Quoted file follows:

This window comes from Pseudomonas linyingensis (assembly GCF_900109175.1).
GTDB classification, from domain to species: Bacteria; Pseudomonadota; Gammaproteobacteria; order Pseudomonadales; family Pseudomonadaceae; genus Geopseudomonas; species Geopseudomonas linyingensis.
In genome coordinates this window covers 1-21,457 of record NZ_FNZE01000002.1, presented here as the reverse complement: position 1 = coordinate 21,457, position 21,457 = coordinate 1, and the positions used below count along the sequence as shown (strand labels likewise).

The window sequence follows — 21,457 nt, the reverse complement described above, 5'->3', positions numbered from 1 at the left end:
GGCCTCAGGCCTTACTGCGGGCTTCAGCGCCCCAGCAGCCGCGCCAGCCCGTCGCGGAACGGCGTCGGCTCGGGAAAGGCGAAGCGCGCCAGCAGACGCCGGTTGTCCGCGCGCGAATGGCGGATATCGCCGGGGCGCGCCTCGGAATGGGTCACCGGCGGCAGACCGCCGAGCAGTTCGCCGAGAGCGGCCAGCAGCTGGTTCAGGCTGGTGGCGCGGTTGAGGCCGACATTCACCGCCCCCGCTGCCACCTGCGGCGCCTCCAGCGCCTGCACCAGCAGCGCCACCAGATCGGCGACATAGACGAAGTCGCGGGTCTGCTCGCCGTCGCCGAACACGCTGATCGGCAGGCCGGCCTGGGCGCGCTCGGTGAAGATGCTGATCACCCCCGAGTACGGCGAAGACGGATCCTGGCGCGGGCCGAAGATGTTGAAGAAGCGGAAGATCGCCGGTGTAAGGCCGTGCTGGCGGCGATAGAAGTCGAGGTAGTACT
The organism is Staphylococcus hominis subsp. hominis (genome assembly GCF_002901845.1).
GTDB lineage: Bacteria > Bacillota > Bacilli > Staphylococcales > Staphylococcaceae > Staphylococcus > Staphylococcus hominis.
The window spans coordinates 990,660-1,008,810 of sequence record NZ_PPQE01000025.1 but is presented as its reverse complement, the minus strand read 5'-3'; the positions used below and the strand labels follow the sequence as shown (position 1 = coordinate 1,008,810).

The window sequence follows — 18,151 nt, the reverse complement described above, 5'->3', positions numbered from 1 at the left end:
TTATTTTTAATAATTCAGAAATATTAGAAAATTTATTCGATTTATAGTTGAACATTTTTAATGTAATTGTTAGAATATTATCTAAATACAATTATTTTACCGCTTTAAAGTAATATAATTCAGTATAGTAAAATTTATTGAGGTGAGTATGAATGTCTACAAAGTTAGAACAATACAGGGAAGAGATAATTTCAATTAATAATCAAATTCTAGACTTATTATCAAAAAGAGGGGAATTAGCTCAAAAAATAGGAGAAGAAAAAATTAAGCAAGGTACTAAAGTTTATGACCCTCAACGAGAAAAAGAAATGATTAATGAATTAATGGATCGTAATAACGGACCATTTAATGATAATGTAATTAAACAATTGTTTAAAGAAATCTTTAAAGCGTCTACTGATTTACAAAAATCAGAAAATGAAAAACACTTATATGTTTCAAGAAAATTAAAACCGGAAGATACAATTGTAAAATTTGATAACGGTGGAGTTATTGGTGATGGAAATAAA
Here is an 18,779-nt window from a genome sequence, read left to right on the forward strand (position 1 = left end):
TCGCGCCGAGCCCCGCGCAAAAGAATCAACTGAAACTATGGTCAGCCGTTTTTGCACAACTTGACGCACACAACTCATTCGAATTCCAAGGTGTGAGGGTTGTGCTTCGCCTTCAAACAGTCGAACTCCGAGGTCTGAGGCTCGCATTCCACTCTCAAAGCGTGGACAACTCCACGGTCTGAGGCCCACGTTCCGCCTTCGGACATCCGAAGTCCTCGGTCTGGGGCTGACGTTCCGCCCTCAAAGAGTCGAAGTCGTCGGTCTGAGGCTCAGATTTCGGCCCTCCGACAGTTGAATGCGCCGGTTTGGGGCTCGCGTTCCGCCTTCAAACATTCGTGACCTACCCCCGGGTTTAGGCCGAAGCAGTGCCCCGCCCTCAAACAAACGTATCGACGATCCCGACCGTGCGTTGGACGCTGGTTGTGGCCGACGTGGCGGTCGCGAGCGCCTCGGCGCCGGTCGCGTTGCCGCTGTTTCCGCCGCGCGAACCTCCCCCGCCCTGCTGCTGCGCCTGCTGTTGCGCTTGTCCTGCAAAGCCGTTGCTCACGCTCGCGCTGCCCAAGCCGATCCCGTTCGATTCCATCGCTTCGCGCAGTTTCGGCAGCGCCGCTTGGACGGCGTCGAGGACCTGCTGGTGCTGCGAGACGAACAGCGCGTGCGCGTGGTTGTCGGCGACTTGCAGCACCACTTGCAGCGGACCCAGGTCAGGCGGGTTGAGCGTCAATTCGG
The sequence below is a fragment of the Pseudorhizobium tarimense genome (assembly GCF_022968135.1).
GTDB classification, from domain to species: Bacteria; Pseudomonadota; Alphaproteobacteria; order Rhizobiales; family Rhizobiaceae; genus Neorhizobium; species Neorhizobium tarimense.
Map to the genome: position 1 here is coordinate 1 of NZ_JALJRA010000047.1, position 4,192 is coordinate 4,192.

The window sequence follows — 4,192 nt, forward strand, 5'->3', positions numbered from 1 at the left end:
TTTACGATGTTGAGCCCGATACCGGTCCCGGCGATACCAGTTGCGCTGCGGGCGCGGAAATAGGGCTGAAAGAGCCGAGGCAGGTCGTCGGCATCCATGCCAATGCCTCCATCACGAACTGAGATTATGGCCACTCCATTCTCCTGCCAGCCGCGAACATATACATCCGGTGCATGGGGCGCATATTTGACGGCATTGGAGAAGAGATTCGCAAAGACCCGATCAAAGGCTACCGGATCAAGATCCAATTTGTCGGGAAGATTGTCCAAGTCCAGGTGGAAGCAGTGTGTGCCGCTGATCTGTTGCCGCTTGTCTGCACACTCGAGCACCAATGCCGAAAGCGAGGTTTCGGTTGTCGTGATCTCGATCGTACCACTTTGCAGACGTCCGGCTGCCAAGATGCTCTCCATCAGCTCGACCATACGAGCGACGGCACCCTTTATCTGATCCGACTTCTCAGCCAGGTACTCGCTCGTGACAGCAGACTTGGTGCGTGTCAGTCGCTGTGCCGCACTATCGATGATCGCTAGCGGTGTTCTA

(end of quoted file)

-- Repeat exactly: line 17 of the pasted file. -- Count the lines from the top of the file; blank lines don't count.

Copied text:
TTTACGATGTTGAGCCCGATACCGGTCCCGGCGATACCAGTTGCGCTGCGGGCGCGGAAATAGGGCTGAAAGAGCCGAGGCAGGTCGTCGGCATCCATGCCAATGCCTCCATCACGAACTGAGATTATGGCCACTCCATTCTCCTGCCAGCCGCGAACATATACATCCGGTGCATGGGGCGCATATTTGACGGCATTGGAGAAGAGATTCGCAAAGACCCGATCAAAGGCTACCGGATCAAGATCCAATTTGTCGGGAAGATTGTCCAAGTCCAGGTGGAAGCAGTGTGTGCCGCTGATCTGTTGCCGCTTGTCTGCACACTCGAGCACCAATGCCGAAAGCGAGGTTTCGGTTGTCGTGATCTCGATCGTACCACTTTGCAGACGTCCGGCTGCCAAGATGCTCTCCATCAGCTCGACCATACGAGCGACGGCACCCTTTATCTGATCCGACTTCTCAGCCAGGTACTCGCTCGTGACAGCAGACTTGGTGCGTGTCAGTCGCTGTGCCGCACTATCGATGATCGCTAGCGGTGTTCTA